Colour Psychology

Now, let’s talk colour psychology and the emotional ‘baggage’ that each colour comes with! 

Colour Psychology is the study of colours in relation to human behaviour. It aims to study and determine how colour affects our day-to-day behaviour. Understanding the psychology of colour can help you establish your brand identity, drive sales and maybe even tell people what to do.



Before we start generalising the psychology of colour, we have to be aware that personal experience and cultural differences can affect an individual’s perception of colour. Therefore, when applying colour, the context in which you use certain colours cannot always rely on the generalised colour psychology guide.

Colour can be

Yellow can be optimistic, bright, clarity, warmth 

Orange can be friendly, cheerful, confident, enthusiastic 

Red can be exciting, youthful, energetic 

Purple can be creative, imaginative, wise, sophisticated 

Blue can be competent, calm, trust, dependable, strong

Green can be peaceful, growth, nature, health-related

Grey can be formal, professional, balanced, neutral

Colour and Culture Facts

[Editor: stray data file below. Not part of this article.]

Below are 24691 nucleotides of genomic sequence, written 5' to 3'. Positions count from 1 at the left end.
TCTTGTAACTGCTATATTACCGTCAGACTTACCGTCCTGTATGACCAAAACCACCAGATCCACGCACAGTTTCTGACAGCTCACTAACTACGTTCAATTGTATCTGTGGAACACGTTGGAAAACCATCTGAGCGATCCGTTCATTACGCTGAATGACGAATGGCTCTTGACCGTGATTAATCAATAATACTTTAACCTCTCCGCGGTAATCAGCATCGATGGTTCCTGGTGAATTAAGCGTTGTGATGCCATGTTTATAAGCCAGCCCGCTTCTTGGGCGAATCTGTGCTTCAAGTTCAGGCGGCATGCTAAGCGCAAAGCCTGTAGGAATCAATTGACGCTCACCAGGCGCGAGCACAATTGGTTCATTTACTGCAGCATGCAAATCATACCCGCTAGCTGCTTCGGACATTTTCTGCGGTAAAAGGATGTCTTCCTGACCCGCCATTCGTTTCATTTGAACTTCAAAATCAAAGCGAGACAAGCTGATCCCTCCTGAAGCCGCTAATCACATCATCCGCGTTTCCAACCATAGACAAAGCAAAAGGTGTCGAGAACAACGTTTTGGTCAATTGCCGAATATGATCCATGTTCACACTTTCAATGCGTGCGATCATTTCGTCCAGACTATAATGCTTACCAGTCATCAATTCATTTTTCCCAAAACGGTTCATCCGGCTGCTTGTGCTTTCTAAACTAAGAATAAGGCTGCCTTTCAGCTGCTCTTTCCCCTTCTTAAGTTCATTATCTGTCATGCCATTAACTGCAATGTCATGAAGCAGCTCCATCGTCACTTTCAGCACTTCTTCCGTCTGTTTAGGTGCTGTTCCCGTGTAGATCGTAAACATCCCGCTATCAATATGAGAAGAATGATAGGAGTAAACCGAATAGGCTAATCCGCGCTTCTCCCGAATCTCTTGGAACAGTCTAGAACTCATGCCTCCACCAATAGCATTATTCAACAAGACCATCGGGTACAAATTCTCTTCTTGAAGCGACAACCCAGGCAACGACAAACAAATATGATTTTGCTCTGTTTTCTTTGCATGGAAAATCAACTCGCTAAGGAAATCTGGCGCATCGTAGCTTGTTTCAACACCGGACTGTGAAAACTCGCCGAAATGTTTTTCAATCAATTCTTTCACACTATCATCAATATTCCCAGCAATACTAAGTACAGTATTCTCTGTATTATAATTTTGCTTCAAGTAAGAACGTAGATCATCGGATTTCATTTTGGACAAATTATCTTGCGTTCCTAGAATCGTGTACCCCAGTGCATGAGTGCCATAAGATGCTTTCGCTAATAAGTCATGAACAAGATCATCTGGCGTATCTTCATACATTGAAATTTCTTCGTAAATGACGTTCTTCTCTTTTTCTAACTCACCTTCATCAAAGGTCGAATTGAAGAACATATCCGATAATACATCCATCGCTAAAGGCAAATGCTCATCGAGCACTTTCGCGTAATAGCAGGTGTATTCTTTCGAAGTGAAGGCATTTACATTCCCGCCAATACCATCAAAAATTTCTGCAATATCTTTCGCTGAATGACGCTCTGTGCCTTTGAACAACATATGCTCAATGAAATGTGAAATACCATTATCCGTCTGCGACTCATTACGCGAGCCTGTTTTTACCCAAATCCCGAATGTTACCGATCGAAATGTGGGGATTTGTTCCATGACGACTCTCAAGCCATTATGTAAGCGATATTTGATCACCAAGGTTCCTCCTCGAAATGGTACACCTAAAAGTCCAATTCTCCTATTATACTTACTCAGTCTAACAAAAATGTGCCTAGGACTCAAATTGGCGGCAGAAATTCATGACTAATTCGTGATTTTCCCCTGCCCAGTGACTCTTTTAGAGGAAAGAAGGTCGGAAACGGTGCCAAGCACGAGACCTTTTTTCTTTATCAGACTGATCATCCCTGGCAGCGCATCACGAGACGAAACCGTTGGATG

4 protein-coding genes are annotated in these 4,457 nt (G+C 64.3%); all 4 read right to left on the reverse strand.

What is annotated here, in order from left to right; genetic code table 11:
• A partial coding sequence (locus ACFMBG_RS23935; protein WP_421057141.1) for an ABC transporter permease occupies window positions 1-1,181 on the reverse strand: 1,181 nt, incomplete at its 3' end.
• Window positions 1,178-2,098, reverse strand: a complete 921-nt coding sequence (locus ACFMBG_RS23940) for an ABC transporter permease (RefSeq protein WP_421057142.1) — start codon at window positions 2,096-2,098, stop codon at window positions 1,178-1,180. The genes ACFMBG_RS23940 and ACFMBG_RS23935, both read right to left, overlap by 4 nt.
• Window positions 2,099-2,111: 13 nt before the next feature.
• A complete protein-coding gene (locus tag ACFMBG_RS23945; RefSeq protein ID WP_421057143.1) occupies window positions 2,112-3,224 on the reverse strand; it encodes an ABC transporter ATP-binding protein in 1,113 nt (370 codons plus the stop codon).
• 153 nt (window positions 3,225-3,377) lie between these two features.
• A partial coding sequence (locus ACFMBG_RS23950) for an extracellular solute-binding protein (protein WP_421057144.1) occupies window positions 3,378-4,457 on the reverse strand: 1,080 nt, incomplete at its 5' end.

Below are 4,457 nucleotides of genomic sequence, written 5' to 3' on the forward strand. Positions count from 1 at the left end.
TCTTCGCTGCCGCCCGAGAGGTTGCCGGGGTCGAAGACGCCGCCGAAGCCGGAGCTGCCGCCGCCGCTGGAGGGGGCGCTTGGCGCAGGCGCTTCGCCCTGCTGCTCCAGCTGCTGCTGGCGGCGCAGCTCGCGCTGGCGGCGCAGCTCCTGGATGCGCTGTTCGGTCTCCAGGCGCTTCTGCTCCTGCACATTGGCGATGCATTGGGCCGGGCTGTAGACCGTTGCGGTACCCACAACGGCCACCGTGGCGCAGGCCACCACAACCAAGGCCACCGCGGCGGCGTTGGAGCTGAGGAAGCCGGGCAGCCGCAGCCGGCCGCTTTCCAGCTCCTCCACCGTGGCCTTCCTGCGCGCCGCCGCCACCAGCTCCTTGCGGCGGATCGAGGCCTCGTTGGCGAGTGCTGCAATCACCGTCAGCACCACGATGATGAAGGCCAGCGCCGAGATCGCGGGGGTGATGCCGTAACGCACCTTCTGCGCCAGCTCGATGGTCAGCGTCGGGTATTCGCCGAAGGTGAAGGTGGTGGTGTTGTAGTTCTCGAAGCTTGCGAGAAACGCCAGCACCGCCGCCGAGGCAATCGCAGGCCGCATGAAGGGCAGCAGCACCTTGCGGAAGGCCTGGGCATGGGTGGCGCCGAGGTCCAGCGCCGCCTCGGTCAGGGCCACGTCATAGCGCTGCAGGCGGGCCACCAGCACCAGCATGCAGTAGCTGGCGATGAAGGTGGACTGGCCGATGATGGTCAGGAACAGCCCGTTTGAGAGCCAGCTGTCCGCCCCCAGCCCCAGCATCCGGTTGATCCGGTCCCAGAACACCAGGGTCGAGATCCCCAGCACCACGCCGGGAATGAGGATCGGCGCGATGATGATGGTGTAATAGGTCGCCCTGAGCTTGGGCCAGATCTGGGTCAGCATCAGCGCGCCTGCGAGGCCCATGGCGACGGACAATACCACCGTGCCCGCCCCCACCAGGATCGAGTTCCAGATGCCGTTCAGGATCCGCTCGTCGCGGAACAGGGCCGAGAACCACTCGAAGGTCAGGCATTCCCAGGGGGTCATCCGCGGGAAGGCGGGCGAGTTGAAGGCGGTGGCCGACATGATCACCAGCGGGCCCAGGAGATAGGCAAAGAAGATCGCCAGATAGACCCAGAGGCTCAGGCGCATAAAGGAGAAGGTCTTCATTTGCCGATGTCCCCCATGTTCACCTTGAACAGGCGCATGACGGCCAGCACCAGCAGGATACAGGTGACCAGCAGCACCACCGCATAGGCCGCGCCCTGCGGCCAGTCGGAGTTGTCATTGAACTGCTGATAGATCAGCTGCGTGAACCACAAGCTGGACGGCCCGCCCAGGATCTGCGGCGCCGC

Yellow is generally considered a happy colour, but in Germany, it represents envy 

Orange can be a sacred colour or a symbol of love, humility and health, but in Colombia, orange represents sexuality and fertility 

Red is considered an important, lucky colour in asian cultures but in some African countries, red is a symbol for death 

Purple is the colour of mourning in Thailand and Brazil, but in other parts of the world, purple generally symbolises royalty, wealth and nobility 

Blue is considered as the safest colour choice around the world

Green has traditionally been forbidden in Indonesia, whereas in Mexico, it stands for independence 

White is the colour of purity, elegance and peace in Western cultures but in some Asian countries, white represents death, mourning and bad luck

5 Tips for Using Colour in UI

  1. Can you read it? 

A basic standard and yet, legibility and accessibility are still mistakes that designers make. Make sure the colours that you use provide minimum strain on the eyes and is simply readable, specially for someone with reading difficulties. Also, don’t forget about designing for dark mode! 


  1. Plan B: Neutral Colours 

Neutral colours are your friend - black, white, grey. They help your colours stand out and they’re always a great backup, if nothing is feeling right. 

 

  1. Interior Design Hacks: 60-30-10 Rule 

Use the 60%-30%-10% proportion to give balance to your colors. The 60% is for your dominant hue, your secondary colour is 30% and your accent colour is 10%. This formula creates a sense of balance between the colours and is simple to use. 


  1. Mother Nature: Natural Inspiration

When in doubt, look around! Use nature as your inspiration because it’ll always look natural and somehow always aesthetic? Mother nature, you’re a beaut! 


  1. This Blogpost

Of course, I had to include this as a tip! Colour theory and psychology should be heavily considered when it comes to using colour for almost anything design related. Colours influence the emotions, actions and experiences of your users.